At first glance, buying the right size motorcycle sounds very simple. You just walk into a dealership (in the absence of global pandemics), drink questionable coffee, sit on some bikes, and pick one that feels comfortable. Or you.In fact, many of us don’t do that at all – we have a vision of perfection, we ignore every sign that tells us it’s crazy, and we sign on the dotted line.
Buying a motorcycle with the heart and not with the head can cause problems. Admittedly, there are potential advantages too – you may end up with a crazy motorcycle that you love despite its incompatibility with real life. But overall it’s like marrying a crazy pornstar on the basis of drunken clumsiness – the first few weeks will be fun, but after that it all gets pretty nasty. So what should we do? This is the plan:
1. The legal
Let’s tackle the basic legal aspects first. If you have a full motorcycle license, proceed directly to no. 2 because he can ride a motorcycle of any size. For everyone else, it is complicated. Check out the flowcharts here for all the details of the tests you need to go through, but in terms of size, the basics are: if you’re 16, 50cc mopeds only; if you are 17 or 18 years old, they are motorcycles of 125 cc or less; If you are between 19 and 21 years old, it is any motorcycle with a power less than 35 kW (47 CV); if you are 21-23 years old, it could be any motorcycle if you have already ridden a 47 hp for two years; and if you are over 23 years old you can ride any motorcycle. And yes, the system is a tangled mess.
2. The fun part
Now we get to the fun part: choosing the motorcycle. The most important consideration is your driving skill and experience, and it’s surprisingly easy to forget this entirely. “The most common theme I see is where people have overbiked,” says Mark Edwards, a former police pilot who now runs advanced riding courses for Rapid Training.
“Because motorcycles generally start riding in their 20s and 30s and now have a few pounds in their pocket, they go straight in and jump right into a big bike,” says Mark. “They don’t realize that they’ve missed a lot of the motorcycling that would have given them a good base, and it’s been a lot of fun. You learn a lot by riding a smaller bike because it is more forgiving and easier to handle.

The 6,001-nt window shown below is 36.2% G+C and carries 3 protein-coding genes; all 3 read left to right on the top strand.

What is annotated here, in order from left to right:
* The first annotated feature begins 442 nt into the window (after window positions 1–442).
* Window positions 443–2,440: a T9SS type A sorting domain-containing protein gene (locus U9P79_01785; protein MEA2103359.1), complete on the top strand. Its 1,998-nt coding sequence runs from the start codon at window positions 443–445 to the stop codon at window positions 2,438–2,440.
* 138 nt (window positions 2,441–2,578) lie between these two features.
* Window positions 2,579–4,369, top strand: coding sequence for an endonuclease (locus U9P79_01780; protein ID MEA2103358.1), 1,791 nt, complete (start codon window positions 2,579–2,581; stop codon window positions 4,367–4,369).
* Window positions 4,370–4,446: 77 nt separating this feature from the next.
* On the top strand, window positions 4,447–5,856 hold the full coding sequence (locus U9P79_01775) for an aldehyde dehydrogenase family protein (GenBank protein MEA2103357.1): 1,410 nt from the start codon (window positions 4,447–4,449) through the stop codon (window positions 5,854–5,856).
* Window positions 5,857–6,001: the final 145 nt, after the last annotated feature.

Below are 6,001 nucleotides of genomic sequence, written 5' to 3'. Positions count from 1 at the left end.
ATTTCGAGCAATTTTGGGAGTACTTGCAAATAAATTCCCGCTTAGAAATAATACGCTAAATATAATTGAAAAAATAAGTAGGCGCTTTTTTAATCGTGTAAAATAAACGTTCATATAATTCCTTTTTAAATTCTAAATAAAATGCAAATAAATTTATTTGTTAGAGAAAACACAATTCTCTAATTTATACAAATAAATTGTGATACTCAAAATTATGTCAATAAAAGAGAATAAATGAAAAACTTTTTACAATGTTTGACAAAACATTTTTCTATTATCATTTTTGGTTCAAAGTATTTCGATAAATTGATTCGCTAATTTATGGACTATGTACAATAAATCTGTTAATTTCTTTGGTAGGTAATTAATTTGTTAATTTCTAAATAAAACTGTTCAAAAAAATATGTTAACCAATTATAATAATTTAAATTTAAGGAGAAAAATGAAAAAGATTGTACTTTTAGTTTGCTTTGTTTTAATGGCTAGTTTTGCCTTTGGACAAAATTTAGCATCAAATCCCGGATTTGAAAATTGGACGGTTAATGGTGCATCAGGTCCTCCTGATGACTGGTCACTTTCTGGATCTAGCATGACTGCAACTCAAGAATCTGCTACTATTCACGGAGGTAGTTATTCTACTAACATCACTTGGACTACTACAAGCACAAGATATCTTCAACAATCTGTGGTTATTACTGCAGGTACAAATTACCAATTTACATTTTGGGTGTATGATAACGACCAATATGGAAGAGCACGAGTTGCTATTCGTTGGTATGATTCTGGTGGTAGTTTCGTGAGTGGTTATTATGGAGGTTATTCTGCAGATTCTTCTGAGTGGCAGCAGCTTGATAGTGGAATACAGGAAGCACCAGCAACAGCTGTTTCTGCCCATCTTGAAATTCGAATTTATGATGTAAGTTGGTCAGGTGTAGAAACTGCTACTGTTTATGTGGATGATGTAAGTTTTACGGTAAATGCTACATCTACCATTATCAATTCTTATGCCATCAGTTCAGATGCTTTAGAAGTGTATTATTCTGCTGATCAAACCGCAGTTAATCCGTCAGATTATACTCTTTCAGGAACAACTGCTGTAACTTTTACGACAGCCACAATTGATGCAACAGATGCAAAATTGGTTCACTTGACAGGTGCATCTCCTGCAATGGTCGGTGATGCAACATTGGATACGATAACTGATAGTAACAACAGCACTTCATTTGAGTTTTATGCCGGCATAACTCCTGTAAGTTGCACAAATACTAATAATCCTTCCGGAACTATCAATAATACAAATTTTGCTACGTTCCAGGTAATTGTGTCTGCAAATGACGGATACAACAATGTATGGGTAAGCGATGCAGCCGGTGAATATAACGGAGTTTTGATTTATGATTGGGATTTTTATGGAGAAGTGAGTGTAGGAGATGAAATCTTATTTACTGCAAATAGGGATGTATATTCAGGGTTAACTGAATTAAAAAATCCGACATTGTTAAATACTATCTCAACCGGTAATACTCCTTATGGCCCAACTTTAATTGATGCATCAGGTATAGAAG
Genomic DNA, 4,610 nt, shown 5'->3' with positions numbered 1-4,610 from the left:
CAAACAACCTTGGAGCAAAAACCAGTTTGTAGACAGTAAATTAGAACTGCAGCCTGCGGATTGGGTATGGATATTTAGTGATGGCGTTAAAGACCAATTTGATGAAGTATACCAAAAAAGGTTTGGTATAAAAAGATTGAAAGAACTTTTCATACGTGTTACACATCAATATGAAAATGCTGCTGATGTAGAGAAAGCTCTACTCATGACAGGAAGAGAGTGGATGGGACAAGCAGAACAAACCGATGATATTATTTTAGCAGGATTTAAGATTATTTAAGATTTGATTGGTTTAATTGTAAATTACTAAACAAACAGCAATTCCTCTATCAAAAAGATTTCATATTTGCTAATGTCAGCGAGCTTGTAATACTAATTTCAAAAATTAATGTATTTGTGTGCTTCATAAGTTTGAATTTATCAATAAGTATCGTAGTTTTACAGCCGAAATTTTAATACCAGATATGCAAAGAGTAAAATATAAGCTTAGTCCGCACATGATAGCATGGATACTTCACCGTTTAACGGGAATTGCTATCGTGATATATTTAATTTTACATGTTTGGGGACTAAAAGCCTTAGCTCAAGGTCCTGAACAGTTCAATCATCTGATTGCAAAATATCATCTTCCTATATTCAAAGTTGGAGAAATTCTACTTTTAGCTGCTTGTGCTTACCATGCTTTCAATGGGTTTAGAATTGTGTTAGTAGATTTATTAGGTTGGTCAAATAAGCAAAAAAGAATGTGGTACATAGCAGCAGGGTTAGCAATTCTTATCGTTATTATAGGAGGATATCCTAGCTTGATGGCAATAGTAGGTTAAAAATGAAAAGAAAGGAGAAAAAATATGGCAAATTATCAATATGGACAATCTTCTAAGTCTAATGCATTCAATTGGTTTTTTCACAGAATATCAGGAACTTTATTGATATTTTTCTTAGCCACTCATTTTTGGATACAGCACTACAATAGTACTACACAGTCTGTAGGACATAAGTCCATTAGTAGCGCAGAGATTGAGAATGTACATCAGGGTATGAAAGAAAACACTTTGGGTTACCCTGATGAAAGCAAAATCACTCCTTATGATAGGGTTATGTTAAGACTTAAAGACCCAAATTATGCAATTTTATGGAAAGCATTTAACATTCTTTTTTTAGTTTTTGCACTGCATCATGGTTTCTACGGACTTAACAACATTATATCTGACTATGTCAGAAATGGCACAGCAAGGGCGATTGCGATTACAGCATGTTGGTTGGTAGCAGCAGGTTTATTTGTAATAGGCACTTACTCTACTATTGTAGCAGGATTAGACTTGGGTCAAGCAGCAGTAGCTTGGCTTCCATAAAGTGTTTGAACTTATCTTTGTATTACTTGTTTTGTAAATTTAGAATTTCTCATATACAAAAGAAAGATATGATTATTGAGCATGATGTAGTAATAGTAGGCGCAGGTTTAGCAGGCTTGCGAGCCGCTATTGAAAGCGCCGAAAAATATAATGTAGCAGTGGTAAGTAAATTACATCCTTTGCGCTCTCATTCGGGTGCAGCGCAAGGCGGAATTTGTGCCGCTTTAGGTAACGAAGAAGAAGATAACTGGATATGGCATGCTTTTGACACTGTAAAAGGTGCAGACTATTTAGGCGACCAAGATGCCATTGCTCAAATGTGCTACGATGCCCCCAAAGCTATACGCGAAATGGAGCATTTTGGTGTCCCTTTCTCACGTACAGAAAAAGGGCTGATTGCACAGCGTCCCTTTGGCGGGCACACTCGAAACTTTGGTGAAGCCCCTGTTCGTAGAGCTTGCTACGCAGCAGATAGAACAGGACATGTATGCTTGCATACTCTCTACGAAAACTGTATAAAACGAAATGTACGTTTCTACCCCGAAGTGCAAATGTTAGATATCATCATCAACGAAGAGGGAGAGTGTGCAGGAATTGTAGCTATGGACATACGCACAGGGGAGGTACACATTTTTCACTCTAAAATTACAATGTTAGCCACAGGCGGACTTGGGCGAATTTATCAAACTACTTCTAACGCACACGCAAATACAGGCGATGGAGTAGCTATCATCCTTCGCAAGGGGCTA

“I see a lot of people on BMW R1200GS, liter sports bikes and things like that, and they don’t really understand how to drive them or how to get the most out of them. One of the obvious problems is struggling with the weight at parking speed; many motorcycles tell me they left the bike at a gas station or parking lot, and they really shouldn’t. By the time you start riding a big bike, you should have taken control of the machine necessary to cope with slow things. “
So unless you’ve had at least three or four years riding smaller bikes, it’s probably best to avoid the big stuff. Fortunately, this doesn’t mean getting boring, as there are dozens of brilliant middleweights that will be far more forgiving than something like a GS, but just as exciting. Yamaha’s MT-07, Triumph’s Street Triple, and KTM’s 790 Duke, for example, feel delightfully light and are blazingly fast, which is why many experienced motorcycles own them.
“Part of the problem is the way bikes have been marketed, because even though there are great middleweight bikes out there, a lot of bikes that I train still feel like they’re not true bikes unless they have a great bike over 1000 cc, ”says Mark. “So they think they need a 1250GS to be motorcycles, when they would enjoy a lot more than a decent middleweight.”
3. The sensible thing to do
The next consideration is what you are going to use the motorcycle for: city trips, weekend trips, trips with a companion, solo trips, circuit days, highway trips, trail rides … or a combination of them. In terms of the size of the bike, this is what to consider:
- On tour with the passenger. Anything under 900cc could have a hard time hauling two people and equipping an Alp. It is best to go big, in size and dimensions of the engine. Adventure bikes and touring cars are the obvious choices.
- Travel around the city. Large passenger cars are often too wide to filter and, like large adventure bikes, they can …